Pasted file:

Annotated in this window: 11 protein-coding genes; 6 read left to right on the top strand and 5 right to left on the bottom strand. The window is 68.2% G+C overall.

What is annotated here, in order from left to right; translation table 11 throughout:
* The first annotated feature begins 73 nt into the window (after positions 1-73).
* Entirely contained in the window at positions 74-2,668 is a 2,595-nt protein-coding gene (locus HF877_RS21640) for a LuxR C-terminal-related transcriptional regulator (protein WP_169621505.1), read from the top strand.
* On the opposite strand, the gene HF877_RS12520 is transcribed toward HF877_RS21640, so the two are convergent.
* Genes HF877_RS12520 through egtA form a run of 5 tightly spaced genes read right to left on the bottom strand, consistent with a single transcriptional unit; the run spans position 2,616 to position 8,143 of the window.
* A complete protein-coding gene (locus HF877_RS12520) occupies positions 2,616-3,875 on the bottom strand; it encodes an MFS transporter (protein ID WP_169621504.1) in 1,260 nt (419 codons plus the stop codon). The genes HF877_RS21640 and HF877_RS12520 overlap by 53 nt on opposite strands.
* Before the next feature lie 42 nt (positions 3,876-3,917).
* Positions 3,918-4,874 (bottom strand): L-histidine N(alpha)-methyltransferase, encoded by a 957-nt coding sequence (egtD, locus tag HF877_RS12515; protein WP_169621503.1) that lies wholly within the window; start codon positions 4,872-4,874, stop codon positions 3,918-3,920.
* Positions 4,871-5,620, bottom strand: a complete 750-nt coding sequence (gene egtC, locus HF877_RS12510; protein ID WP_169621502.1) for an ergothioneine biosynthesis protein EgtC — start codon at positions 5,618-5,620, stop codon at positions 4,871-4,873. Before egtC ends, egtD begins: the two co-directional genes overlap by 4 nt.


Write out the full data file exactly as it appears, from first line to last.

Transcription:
Annotated in this window: 11 protein-coding genes; 6 read left to right on the top strand and 5 right to left on the bottom strand. The window is 68.2% G+C overall.

What is annotated here, in order from left to right; translation table 11 throughout:
* The first annotated feature begins 73 nt into the window (after positions 1-73).
* Entirely contained in the window at positions 74-2,668 is a 2,595-nt protein-coding gene (locus HF877_RS21640) for a LuxR C-terminal-related transcriptional regulator (protein WP_169621505.1), read from the top strand.
* On the opposite strand, the gene HF877_RS12520 is transcribed toward HF877_RS21640, so the two are convergent.
* Genes HF877_RS12520 through egtA form a run of 5 tightly spaced genes read right to left on the bottom strand, consistent with a single transcriptional unit; the run spans position 2,616 to position 8,143 of the window.
* A complete protein-coding gene (locus HF877_RS12520) occupies positions 2,616-3,875 on the bottom strand; it encodes an MFS transporter (protein ID WP_169621504.1) in 1,260 nt (419 codons plus the stop codon). The genes HF877_RS21640 and HF877_RS12520 overlap by 53 nt on opposite strands.
* Before the next feature lie 42 nt (positions 3,876-3,917).
* Positions 3,918-4,874 (bottom strand): L-histidine N(alpha)-methyltransferase, encoded by a 957-nt coding sequence (egtD, locus tag HF877_RS12515; protein WP_169621503.1) that lies wholly within the window; start codon positions 4,872-4,874, stop codon positions 3,918-3,920.
* Positions 4,871-5,620, bottom strand: a complete 750-nt coding sequence (gene egtC, locus HF877_RS12510; protein ID WP_169621502.1) for an ergothioneine biosynthesis protein EgtC — start codon at positions 5,618-5,620, stop codon at positions 4,871-4,873. Before egtC ends, egtD begins: the two co-directional genes overlap by 4 nt.